'On a lonely cattle station in the Northern Territory, a newly born Aboriginal baby is adopted by a white woman in place of her own child who has died. The child is raised as a white child and forbidden any contact with the Aborigines on the station. Years later, Jedda is drawn by the mysteries of the Aboriginal people but restrained by her upbringing. Eventually she is fascinated by a full-blood Aboriginal, Marbuck, who arrives at the station seeking work and is drawn to his campfire by his song. He takes her away as his captive and returns to his tribal lands, but he is rejected by his tribe for having broken their marriage taboos. Pursued by the men from Jedda's station and haunted by the death wish of his own tribe, Marbuck is driven insane and finally falls, with Jedda, over a cliff.'
(Synopsis from the Australian Film, Television and Radio School website, http://library.aftrs.edu.au)
'Back in 1955 Rosalie Kunoth-Monks and Robert Tudawali starred in Jedda.
'It was the first film in Australian history to feature actual Indigenous actors in the leading roles.
'Kunoth-Monks played the central character of Jedda, and the film broke new ground in terms of representation.
'But the film's depiction of Indigenous Australians — drawing on romanticised stereotypes — is also problematic.
'Professor Marcia Langton played the character of Jedda in Night Cries, a 1989 response to the original film.
'Langton and Kunoth-Monks talk to It's Not A Race to discuss the legacy of the film, and their experiences playing the iconic character of Jedda.'
'‘Finding Queensland in Australian Cinema’ comprises eight essays, an introduction and conclusion, and the analysis of poetics and cultural geographies is focused on landmark films and television. The first section of the book, ‘Backtracks: Landscape and Identity’, refers to films from and before the revival, beginning with the 1978 film 'The Irishman' as an example of heritage cinema in which performances of gender and race, like the setting, suggest a romanticised and uncritical image of colonial Australia. It is compared to Baz Luhrmann’s 'Australia' (2008) and several other films. In the second chapter, ‘Heritage Enigmatic’, 'The Irishman' is also drawn into comparison with Charles Chauvel’s ‘Jedda’ (1955), as films that incorporate Indigenous performances in this heritage discourse through the role of voice and sound. In Part 2, ‘Silences in Paradise’, the first essay, ‘Tropical Gothic’, focuses on Rachel Perkins’s 'Radiance' (1998) as a landmark post-colonial film that questions the connotations of icons of paradise in Queensland. The discussion leads to films, in the next chapter, ‘Island Girls Friday’, that figure women on Queensland islands, spanning the pre-revival and contemporary era: ‘Age of Consent’ (1969), ‘Nim’s Island’ (2008) and ‘Uninhabited’ (2010). Part 3, ‘Masculine Dramas of the Coast’ moves to the Gold Coast, in films dating from before and since the current spike in transnational production at the Warner Roadshow film studios there, namely, 'The Coolangatta Gold' (1984), 'Peter Pan' (2003), and 'Sanctum' (2011). The final section, ‘Regional Backtracks’, turns, first, to two television series, ‘Remote Area Nurse’ (2006), and ‘The Straits’ (2012), that share unique provenance of production in the Torres Strait and far north regions of Queensland, while, in the final chapter, the iconic outback districts of western Queensland figure the convergence of land, landscape and location in films with potent perspectives on Indigenous histories in ‘The Proposition’ (2005) and ‘Mystery Road’ (2013). ‘Finding Queensland in Australian Cinema’ presents the various regions as syncretic spaces subject to transitions of social and industry practices over time.'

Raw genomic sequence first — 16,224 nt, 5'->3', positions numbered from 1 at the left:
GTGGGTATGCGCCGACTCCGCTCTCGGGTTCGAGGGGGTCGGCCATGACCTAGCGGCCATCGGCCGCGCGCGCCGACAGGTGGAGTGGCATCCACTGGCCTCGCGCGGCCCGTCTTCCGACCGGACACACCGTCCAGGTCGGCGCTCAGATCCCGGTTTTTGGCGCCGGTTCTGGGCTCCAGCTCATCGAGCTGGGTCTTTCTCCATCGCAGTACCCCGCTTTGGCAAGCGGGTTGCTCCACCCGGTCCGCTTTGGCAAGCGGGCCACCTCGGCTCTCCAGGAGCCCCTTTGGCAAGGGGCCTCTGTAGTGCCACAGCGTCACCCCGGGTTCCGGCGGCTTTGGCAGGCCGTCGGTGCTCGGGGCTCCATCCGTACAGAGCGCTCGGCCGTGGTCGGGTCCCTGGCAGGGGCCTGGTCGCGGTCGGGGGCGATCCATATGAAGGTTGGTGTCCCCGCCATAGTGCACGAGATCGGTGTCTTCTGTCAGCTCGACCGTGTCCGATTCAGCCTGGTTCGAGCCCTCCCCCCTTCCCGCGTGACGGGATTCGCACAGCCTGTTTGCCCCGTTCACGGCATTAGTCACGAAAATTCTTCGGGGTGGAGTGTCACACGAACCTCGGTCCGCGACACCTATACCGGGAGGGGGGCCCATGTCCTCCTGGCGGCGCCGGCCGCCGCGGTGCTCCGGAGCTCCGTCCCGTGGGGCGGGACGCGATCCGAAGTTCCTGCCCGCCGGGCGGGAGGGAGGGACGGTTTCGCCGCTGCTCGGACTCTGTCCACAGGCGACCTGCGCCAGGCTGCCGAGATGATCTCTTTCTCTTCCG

Source: Publisher's blurb.
'Mythology and speculation have swirled for years about the creation of the final scene of Jedda, the first Australian feature film shot in colour...'